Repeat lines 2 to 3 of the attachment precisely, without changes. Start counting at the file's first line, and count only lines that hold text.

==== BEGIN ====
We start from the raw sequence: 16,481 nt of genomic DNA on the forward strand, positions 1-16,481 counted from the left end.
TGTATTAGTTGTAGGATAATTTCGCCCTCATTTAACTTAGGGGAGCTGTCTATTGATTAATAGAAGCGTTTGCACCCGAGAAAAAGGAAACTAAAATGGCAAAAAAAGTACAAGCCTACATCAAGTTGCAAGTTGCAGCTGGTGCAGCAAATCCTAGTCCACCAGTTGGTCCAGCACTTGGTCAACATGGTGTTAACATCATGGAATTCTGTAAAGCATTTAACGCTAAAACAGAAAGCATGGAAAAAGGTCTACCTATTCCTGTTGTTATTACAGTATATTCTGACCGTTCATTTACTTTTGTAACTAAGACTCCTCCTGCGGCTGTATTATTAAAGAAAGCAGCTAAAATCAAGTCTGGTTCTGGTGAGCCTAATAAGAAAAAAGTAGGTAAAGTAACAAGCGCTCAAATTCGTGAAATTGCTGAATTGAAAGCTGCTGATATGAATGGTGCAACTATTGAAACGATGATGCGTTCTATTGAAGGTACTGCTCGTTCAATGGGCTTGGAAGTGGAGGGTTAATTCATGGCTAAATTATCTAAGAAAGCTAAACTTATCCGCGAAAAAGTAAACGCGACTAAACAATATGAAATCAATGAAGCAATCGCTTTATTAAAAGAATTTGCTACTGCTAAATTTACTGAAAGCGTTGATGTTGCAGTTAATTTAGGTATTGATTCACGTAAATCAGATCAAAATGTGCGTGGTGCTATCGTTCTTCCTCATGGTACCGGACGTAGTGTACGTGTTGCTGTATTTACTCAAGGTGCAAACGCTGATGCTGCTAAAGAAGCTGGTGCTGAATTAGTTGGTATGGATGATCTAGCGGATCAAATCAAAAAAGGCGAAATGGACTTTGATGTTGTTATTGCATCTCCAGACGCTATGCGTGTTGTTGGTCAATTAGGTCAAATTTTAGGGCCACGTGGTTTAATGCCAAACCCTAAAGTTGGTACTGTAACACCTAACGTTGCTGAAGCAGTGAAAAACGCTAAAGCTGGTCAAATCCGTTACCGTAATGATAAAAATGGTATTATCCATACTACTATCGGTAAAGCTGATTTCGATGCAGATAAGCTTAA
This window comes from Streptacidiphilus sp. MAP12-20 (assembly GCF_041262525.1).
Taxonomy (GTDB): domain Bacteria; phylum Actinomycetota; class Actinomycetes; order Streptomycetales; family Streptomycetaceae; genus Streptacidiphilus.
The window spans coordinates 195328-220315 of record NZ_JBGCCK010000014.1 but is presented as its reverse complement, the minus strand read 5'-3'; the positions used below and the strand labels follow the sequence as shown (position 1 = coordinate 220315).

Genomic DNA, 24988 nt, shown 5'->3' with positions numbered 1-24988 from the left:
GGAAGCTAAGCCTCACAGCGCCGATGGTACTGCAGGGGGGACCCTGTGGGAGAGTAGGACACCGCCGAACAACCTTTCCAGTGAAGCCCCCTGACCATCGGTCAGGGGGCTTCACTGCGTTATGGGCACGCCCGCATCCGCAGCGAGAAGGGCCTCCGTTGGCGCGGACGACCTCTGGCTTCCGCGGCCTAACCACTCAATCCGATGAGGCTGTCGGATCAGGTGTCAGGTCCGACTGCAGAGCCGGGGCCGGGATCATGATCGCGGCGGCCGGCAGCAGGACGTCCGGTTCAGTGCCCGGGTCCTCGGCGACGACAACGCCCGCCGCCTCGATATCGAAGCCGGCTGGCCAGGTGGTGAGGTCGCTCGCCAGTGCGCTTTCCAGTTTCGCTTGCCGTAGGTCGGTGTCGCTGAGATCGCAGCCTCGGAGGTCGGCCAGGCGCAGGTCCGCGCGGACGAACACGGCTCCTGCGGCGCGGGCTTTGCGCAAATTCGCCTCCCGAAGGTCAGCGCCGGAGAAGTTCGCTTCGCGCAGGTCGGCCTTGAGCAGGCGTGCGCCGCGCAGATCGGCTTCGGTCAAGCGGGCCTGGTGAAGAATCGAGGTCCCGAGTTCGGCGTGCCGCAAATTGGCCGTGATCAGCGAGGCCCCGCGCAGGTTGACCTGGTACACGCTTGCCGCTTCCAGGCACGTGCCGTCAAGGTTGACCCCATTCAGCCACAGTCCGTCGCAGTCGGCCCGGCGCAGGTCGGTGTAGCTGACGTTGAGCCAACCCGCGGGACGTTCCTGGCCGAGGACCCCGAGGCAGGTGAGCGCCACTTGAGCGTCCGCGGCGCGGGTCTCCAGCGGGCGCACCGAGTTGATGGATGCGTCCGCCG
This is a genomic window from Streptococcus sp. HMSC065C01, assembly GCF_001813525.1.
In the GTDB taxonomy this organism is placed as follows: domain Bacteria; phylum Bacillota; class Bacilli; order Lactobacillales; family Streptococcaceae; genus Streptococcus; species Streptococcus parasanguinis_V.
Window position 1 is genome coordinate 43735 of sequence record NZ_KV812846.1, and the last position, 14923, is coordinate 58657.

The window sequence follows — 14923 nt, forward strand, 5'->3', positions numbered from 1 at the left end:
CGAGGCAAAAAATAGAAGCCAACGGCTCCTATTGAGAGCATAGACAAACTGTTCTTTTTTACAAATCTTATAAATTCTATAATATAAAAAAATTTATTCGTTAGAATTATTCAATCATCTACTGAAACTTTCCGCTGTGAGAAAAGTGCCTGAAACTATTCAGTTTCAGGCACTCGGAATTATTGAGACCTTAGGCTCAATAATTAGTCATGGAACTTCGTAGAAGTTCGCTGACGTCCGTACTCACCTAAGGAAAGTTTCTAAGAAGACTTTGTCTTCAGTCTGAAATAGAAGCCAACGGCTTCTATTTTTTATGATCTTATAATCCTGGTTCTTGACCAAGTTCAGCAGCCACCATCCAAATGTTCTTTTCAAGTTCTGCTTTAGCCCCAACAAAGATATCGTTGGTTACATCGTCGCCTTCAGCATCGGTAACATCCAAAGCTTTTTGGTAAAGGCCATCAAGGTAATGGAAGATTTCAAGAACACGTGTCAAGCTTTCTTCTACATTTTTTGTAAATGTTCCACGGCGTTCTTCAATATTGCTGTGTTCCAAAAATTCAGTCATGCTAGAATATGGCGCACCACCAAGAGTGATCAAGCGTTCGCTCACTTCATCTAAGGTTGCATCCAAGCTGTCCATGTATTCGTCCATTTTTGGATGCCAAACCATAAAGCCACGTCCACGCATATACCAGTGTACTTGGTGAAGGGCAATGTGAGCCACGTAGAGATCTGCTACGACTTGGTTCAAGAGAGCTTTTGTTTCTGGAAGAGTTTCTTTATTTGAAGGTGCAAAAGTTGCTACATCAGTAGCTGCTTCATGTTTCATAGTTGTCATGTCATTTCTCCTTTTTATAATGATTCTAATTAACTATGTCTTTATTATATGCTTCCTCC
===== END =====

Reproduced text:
TGTATTAGTTGTAGGATAATTTCGCCCTCATTTAACTTAGGGGAGCTGTCTATTGATTAATAGAAGCGTTTGCACCCGAGAAAAAGGAAACTAAAATGGCAAAAAAAGTACAAGCCTACATCAAGTTGCAAGTTGCAGCTGGTGCAGCAAATCCTAGTCCACCAGTTGGTCCAGCACTTGGTCAACATGGTGTTAACATCATGGAATTCTGTAAAGCATTTAACGCTAAAACAGAAAGCATGGAAAAAGGTCTACCTATTCCTGTTGTTATTACAGTATATTCTGACCGTTCATTTACTTTTGTAACTAAGACTCCTCCTGCGGCTGTATTATTAAAGAAAGCAGCTAAAATCAAGTCTGGTTCTGGTGAGCCTAATAAGAAAAAAGTAGGTAAAGTAACAAGCGCTCAAATTCGTGAAATTGCTGAATTGAAAGCTGCTGATATGAATGGTGCAACTATTGAAACGATGATGCGTTCTATTGAAGGTACTGCTCGTTCAATGGGCTTGGAAGTGGAGGGTTAATTCATGGCTAAATTATCTAAGAAAGCTAAACTTATCCGCGAAAAAGTAAACGCGACTAAACAATATGAAATCAATGAAGCAATCGCTTTATTAAAAGAATTTGCTACTGCTAAATTTACTGAAAGCGTTGATGTTGCAGTTAATTTAGGTATTGATTCACGTAAATCAGATCAAAATGTGCGTGGTGCTATCGTTCTTCCTCATGGTACCGGACGTAGTGTACGTGTTGCTGTATTTACTCAAGGTGCAAACGCTGATGCTGCTAAAGAAGCTGGTGCTGAATTAGTTGGTATGGATGATCTAGCGGATCAAATCAAAAAAGGCGAAATGGACTTTGATGTTGTTATTGCATCTCCAGACGCTATGCGTGTTGTTGGTCAATTAGGTCAAATTTTAGGGCCACGTGGTTTAATGCCAAACCCTAAAGTTGGTACTGTAACACCTAACGTTGCTGAAGCAGTGAAAAACGCTAAAGCTGGTCAAATCCGTTACCGTAATGATAAAAATGGTATTATCCATACTACTATCGGTAAAGCTGATTTCGATGCAGATAAGCTTAA
This window comes from Streptacidiphilus sp. MAP12-20 (assembly GCF_041262525.1).